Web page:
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piano bleed into choir mics

Discussion in 'Vocals' started by balsampillow, Nov 6, 2011.

  1. balsampillow

    balsampillow Active Member

    I recorded a children's choir concert today. The space was a large church with a lot of ambience (4 sec. reverb) Two suspended overhead mics were used to capture the choir sound. Unfortunately the piano was in close proximity to these mics, underneath and in front of the conductor and choir. The lid was closed. Even so, in many situations the piano player was playing to loudly and the sound is at the same level as the choir. At other times the level of bleed is acceptable.

    It's probably impossible, but if anyone has any suggestions I would really appreciate it.

    Thanks...

    Ray Lyon
    Balsam Pillow | Ray Lyon, Christian Jazz + Ambient
     
  2. audiokid

    audiokid Staff

    Hi Ray, good to see you here. I enjoyed your bio!

    Sounds like you need a blanket / over that piano lol. When a pianist is playing too strong for the choir, or the choir is too soft lets say, maybe the pianist need to hear the performance in a not threatening way via the recording :)

    I feel for you. What mics were used? Maybe a different pattern and position facing the choir is a better solution?
    This sounds like a thread for TheJackAttack and company and some creative thinking or some careful words with the pianist.
     
  3. BobRogers

    BobRogers Well-Known Member

    We were having a discussion in another thread about parallel compression. I think I'd try it here. Duplicate the track, high pass to cut out the low end of the piano, then aggressively compress. Add this back to the more natural sounding track. Can't say I'm sure it will work, but I think I'd give it a try.

    Is the piano actually too loud when listening in the church? Or is it a problem of position of the sources and mic placement? Is this a regular assignment?
     
  4. Boswell

    Boswell Moderator Distinguished Member

    This is always a difficult situation. It's quite likely that the pianist is playing at the correct level in the balance of sound that is reaching the audience, although this will not be easy for the player to judge, especially with the piano lid closed. The point is that you are recording what is effectively a public performance; this is not a studio recording session where you can to a large extent dictate what happens. It's your job to choose the type and position of the microphones to get the best recorded sound within the constraints of a performance.

    It may be that the almost invisible type of miniature choir mics on tall, thin floor stands would be the best to use in this situation, with a separate pair of mics on the piano, maybe even underneath if the lid is kept closed.

    What's your recording equipment? What selection of microphones have you got to choose from? How much freedom do you have to move the suspension wire front-to-back? Do you have a budget for additions to your gear?
     
  5. balsampillow

    balsampillow Active Member

    Hello audiokid, thanks for your response. The pianist was indeed "carefully" instructed several times to play softer but she was unable to comply for whatever reason. (She did have a cold which didn't help her hearing) I had not recorded in this space before and did not know the intricacies of the pick up pattern on the mics. I'll get the model #, but they were a pair of tiny condensers that hang almost invisibly from the ceiling. About 10 ft. up from the hard surface (slate) floor with a mini gooseneck that pointed the mics directly into the general area of the choir space.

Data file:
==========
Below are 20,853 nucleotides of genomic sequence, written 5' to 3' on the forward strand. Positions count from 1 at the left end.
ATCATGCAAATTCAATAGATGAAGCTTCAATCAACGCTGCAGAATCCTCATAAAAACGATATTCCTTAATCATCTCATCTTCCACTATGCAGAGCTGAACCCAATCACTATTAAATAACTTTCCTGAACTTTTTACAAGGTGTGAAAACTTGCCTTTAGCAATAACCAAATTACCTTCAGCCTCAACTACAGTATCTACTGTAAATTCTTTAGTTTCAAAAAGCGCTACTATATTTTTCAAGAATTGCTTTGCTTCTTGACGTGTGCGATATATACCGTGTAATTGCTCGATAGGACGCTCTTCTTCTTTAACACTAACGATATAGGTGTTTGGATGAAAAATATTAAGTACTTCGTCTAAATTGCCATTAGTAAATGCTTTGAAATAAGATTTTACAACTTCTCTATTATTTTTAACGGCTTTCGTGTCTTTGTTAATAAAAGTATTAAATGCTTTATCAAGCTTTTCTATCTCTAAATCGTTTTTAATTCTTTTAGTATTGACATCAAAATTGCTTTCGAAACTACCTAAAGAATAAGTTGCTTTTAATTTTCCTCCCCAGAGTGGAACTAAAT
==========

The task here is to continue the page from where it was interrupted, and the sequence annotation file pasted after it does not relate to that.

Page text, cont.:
Sound check time was extremely limited... only had time for a brief soundcheck before the concert began. In hindsight a blanket might have helped but it was too late.

    I do not know who The JackAttack is (yet) but would certainly love to hear anything he has to say! Glad you enjoyed the bio, its nice to be here and get a few responses with morning coffee.
     
  6. balsampillow

    balsampillow Active Member

    This sounds like a very good tip... will try and report back later.

    The piano volume was OK in the church. It is not a regular assignment... I was hired to come in for the afternoon and just record it. Mic placement could have been better... but there was no way I could alter the height of the suspended mics... it was also a children's choir, at a semi-pro level and they held back at places where they should have sung louder. In retrospect I should have used a pair of small condensors on boom stands pointed closer to the choir, but trusted the overheads would be OK. They were not!

    Thanks for your suggestion... and reply!
     
  7. balsampillow

    balsampillow Active Member

    Yes, the pianist's volume was OK in the house. The lid being closed, and no piano mic going to the house. (A KM184 was inside the piano on a mini clamp bolted to the side for recording purposes only) You are absolutely correct that it is a "public performance" and I could not control the circumstances as I was only there there for the afternoon.

    The gear was a Focusrite Saffire Pro 40 (8 mic pres) Firewire interface going into a MacBook Pro running Pro Tools 9.0.5. I have yet to find out the model # on the overhead mics... but they were tiny and almost invisible. I could not go stereo on the piano due to my 8 track limitation. (Other solo instruments, percussion, lecturn mic (for narration) and solo vocal was involved on the other tracks).

    In hindsight I would have not used the overheads and placed a pair of Shure KM 137's more directly in front of the choir on boom stands. But time constraints and limited options on inputs at the front of the stage would have made that impossible. It was set up and record, smash... grab... and run.

    Thanks for your reply!
     

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